A progressive attitude towards university funding would be to help children from low income families into higher education in the first place, yet the support system for these children is not set to change, and they will still be paying more, more than double in many cases it would seem, in tuition just like everyone else. This isn't progressive. It hurts the less well off more than any other target group for higher education.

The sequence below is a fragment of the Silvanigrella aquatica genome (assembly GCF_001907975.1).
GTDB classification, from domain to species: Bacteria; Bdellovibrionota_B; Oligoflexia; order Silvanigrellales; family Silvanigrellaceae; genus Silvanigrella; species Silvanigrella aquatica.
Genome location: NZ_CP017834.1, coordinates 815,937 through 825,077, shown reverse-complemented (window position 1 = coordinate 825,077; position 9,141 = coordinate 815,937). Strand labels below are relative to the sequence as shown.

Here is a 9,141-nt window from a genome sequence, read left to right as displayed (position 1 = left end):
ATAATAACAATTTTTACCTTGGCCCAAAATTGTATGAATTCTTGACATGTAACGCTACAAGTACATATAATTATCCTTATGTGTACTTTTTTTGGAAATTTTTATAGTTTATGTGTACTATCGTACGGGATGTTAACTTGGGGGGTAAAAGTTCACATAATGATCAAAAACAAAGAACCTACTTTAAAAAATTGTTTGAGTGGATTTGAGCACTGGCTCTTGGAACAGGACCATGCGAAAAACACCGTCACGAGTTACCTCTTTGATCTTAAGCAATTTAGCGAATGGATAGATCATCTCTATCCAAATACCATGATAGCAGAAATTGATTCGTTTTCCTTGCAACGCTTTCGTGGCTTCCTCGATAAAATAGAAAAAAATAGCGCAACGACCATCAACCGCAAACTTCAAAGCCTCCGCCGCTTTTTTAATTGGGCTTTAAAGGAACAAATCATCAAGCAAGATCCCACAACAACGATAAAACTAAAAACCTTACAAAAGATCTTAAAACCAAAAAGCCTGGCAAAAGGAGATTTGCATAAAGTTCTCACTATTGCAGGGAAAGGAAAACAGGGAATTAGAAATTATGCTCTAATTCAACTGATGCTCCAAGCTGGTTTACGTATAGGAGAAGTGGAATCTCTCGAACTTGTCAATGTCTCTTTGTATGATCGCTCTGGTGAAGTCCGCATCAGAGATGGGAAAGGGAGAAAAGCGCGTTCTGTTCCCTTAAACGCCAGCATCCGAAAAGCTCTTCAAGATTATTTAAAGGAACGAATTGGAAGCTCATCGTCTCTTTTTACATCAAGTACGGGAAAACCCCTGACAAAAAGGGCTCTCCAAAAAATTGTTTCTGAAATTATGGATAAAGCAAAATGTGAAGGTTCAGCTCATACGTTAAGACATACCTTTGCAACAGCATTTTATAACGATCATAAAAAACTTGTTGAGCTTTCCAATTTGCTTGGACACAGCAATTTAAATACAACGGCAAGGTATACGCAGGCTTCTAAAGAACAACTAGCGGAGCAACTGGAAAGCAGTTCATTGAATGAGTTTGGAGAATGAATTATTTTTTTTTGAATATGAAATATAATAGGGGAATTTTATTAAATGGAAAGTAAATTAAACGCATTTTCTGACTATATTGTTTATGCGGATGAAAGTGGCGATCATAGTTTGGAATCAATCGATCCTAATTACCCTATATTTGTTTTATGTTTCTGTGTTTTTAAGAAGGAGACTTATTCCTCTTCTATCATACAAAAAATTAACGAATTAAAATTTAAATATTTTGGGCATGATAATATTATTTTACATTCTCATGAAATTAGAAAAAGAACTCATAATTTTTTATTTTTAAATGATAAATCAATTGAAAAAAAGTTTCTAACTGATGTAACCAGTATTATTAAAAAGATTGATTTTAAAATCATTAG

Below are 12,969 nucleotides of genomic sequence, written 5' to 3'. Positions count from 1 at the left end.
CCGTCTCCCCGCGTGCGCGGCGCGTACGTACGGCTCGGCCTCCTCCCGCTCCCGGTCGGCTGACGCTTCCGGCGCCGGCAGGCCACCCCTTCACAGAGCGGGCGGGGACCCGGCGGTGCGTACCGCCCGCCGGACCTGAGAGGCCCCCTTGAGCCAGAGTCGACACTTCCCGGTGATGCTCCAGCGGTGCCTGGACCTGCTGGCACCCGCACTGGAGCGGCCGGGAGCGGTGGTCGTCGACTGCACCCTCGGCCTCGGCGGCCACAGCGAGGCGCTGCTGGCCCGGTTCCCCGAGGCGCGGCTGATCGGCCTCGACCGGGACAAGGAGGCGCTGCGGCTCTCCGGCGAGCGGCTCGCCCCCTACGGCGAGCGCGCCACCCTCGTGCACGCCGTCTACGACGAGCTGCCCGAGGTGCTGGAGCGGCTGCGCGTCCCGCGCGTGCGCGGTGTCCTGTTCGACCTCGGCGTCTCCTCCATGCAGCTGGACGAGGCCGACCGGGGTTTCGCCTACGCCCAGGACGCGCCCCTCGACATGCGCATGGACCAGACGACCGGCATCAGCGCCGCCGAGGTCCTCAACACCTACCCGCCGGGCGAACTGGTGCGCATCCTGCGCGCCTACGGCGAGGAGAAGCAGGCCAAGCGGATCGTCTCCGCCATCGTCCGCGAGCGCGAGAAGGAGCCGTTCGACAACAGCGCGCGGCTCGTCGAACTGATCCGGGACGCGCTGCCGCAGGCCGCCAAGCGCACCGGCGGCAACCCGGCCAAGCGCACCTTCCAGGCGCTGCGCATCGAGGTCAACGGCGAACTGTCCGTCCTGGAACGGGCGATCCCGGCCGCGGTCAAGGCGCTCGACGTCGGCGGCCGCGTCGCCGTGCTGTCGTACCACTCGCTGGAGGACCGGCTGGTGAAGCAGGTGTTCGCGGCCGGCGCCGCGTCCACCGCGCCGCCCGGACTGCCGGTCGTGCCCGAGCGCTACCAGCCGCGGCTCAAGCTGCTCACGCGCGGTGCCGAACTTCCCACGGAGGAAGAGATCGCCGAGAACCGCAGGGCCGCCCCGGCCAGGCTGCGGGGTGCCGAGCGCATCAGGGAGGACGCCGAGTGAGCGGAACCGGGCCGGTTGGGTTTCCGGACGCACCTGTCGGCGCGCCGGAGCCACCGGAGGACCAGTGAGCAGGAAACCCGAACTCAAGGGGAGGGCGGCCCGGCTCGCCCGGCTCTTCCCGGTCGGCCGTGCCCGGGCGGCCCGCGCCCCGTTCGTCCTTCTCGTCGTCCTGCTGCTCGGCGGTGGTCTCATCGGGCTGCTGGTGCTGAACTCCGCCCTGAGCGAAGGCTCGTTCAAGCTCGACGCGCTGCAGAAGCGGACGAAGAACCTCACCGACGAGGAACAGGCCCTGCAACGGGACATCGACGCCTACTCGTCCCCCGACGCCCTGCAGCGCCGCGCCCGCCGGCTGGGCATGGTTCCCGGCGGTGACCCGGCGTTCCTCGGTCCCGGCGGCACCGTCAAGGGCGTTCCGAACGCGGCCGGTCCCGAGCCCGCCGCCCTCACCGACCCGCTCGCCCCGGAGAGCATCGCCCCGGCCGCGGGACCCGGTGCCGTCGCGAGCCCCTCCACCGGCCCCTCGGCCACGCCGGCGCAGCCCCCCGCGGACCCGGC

What's more is that it doesn't solve one of the main problems in higher education right now, that we have arguably too many graduates, and too many people applying. The argument would be that greatly increasing fees would heighten the privilege of going to university, and give it to those who want and need higher education. A problem is that many are seen to be 'dossing around', and taking advantage of the welfare system of tuition to have three years of state-funded partying. But if, under the proposed system, a student doesn't start paying for their tuition until they are earning £21,000pa, this is only going to further encourage university attendance for these reasons and for 'the sake of it'. Low-ambition, low-earning university graduates can basically earn themselves a three year free-pass to university and have a similar job to what they may otherwise have earned themselves without having gone to university. How's that for reducing the deficit?